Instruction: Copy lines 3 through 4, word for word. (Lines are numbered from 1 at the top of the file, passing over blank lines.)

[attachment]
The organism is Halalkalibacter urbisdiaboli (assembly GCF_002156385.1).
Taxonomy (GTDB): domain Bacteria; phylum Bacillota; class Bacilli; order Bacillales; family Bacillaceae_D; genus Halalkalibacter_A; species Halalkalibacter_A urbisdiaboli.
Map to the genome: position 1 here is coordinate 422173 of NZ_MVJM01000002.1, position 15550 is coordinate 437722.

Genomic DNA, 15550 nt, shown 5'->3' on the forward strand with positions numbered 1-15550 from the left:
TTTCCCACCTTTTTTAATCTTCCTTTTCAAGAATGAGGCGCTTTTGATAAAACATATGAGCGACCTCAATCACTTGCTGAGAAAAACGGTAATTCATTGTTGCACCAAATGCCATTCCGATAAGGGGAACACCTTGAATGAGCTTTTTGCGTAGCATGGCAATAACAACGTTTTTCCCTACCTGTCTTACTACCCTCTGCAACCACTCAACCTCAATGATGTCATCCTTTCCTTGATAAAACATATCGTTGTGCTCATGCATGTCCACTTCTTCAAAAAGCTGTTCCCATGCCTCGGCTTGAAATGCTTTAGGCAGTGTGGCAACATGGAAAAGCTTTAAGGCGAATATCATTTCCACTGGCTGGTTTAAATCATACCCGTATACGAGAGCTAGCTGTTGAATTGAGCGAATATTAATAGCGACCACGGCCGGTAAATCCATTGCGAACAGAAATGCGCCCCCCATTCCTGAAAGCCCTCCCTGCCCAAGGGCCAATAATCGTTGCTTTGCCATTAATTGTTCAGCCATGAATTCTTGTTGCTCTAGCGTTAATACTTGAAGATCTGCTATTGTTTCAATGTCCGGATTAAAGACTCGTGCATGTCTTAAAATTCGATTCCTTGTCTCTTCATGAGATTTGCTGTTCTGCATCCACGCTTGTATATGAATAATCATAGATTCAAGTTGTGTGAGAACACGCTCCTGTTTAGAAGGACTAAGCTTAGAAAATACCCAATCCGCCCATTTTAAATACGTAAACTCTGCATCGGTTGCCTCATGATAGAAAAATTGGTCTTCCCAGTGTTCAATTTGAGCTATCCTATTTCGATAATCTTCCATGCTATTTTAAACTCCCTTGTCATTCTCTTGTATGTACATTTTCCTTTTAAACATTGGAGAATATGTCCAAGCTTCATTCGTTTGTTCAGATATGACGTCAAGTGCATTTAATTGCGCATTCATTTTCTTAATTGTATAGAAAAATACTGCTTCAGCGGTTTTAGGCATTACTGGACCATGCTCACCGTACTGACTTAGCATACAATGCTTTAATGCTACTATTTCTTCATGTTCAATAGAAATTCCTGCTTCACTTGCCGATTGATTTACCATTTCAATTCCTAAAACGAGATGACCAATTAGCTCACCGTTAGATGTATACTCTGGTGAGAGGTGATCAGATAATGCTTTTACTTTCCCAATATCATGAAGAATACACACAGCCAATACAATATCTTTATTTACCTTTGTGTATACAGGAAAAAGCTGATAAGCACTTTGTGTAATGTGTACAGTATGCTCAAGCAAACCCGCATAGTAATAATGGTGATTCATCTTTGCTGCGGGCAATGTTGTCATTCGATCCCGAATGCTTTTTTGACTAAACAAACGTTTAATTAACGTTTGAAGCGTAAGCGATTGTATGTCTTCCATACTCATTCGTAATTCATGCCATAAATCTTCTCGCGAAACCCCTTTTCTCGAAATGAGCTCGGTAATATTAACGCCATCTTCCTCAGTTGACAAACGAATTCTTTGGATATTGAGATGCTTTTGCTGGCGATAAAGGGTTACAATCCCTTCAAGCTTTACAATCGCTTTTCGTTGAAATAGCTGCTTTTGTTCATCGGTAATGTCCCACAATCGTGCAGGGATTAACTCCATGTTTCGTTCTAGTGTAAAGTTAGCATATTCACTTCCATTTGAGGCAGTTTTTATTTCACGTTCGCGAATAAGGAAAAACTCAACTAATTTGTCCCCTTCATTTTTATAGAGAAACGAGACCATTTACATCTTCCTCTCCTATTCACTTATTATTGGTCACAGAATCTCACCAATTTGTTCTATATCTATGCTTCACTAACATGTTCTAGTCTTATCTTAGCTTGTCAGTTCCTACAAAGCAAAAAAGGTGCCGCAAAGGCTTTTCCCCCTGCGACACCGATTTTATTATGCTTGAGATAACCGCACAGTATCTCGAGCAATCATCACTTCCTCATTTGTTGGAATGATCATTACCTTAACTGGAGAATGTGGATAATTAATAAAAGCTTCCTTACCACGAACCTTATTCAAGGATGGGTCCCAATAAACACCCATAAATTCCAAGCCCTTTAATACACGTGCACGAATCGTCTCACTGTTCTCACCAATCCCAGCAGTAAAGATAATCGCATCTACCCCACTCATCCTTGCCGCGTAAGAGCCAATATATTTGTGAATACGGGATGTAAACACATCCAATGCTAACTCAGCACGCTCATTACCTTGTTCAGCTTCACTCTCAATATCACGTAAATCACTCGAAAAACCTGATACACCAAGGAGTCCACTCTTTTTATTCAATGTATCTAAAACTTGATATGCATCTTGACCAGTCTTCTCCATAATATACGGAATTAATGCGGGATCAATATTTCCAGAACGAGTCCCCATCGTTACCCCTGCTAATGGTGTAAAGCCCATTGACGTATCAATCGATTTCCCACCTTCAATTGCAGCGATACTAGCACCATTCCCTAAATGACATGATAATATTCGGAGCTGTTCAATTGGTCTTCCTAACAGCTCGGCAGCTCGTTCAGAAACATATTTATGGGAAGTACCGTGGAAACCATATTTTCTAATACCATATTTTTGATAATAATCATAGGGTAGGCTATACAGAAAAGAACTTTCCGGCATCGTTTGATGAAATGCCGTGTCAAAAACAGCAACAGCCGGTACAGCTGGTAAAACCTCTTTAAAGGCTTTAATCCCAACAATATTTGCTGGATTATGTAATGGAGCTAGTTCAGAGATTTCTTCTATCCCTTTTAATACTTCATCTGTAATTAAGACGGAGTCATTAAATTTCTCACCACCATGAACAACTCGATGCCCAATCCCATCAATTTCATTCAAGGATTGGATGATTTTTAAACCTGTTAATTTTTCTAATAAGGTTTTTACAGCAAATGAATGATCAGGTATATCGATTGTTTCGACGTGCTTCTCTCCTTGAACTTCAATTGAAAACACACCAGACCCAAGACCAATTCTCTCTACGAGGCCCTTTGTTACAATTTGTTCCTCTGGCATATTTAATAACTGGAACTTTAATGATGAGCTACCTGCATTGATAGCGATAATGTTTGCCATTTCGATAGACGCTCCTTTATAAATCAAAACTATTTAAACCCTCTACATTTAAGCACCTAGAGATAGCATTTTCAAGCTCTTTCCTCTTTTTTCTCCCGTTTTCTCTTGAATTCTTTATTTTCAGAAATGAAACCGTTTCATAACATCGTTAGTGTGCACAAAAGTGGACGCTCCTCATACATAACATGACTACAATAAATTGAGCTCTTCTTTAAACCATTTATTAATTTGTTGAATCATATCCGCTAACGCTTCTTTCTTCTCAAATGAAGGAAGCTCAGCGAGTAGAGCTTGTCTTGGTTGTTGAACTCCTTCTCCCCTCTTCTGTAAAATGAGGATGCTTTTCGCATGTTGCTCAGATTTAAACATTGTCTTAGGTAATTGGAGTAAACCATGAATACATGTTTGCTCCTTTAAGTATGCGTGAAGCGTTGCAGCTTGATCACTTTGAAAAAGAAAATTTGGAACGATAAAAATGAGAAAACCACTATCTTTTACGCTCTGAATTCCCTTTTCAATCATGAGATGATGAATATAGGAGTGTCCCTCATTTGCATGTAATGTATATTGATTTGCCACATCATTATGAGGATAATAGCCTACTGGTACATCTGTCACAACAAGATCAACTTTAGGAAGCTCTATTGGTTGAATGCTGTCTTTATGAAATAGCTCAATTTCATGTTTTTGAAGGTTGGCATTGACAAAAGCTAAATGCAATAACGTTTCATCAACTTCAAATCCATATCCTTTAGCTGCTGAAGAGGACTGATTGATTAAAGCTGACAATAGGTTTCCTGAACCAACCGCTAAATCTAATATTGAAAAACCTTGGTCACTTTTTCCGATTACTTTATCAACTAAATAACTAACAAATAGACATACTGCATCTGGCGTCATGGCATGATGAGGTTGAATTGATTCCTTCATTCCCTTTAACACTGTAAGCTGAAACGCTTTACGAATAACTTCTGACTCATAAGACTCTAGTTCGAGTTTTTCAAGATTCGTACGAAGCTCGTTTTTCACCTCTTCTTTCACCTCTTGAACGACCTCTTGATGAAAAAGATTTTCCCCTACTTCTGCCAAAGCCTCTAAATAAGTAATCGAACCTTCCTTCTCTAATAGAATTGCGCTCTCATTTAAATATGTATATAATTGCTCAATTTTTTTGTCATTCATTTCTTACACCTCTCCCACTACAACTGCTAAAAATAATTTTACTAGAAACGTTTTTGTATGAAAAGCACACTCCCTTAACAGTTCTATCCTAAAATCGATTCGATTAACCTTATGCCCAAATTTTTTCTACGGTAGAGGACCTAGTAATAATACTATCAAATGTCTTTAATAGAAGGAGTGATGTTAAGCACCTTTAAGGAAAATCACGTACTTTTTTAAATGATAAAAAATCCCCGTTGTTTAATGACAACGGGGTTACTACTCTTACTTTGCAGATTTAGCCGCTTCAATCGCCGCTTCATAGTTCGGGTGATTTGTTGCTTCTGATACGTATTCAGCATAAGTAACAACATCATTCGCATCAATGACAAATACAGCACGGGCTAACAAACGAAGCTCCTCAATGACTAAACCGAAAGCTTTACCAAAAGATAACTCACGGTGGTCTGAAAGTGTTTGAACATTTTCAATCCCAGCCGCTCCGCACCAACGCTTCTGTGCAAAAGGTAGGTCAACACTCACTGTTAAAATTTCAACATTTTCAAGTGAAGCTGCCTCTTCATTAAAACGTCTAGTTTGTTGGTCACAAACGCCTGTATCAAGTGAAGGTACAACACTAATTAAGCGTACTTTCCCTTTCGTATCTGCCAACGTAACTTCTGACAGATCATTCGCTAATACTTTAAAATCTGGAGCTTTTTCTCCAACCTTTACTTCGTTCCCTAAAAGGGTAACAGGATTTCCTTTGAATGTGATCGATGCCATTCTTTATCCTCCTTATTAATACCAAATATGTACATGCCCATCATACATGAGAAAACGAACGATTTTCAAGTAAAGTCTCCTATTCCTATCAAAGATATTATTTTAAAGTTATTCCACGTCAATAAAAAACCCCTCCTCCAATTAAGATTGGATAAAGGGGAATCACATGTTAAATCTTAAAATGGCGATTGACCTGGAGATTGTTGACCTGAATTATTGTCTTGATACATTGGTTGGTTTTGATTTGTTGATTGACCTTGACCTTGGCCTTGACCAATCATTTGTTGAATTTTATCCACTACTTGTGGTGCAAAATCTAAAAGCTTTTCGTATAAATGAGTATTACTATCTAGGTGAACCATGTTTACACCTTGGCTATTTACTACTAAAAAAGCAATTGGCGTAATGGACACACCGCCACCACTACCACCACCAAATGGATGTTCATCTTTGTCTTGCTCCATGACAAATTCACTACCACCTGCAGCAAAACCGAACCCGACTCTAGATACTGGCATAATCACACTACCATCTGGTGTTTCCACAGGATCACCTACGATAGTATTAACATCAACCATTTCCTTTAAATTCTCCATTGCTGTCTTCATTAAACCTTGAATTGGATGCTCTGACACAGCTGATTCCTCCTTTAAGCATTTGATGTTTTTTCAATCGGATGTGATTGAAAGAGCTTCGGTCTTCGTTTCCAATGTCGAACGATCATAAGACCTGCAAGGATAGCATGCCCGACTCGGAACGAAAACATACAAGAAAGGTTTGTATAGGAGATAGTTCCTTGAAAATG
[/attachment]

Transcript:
Map to the genome: position 1 here is coordinate 422173 of NZ_MVJM01000002.1, position 15550 is coordinate 437722.

Genomic DNA, 15550 nt, shown 5'->3' on the forward strand with positions numbered 1-15550 from the left: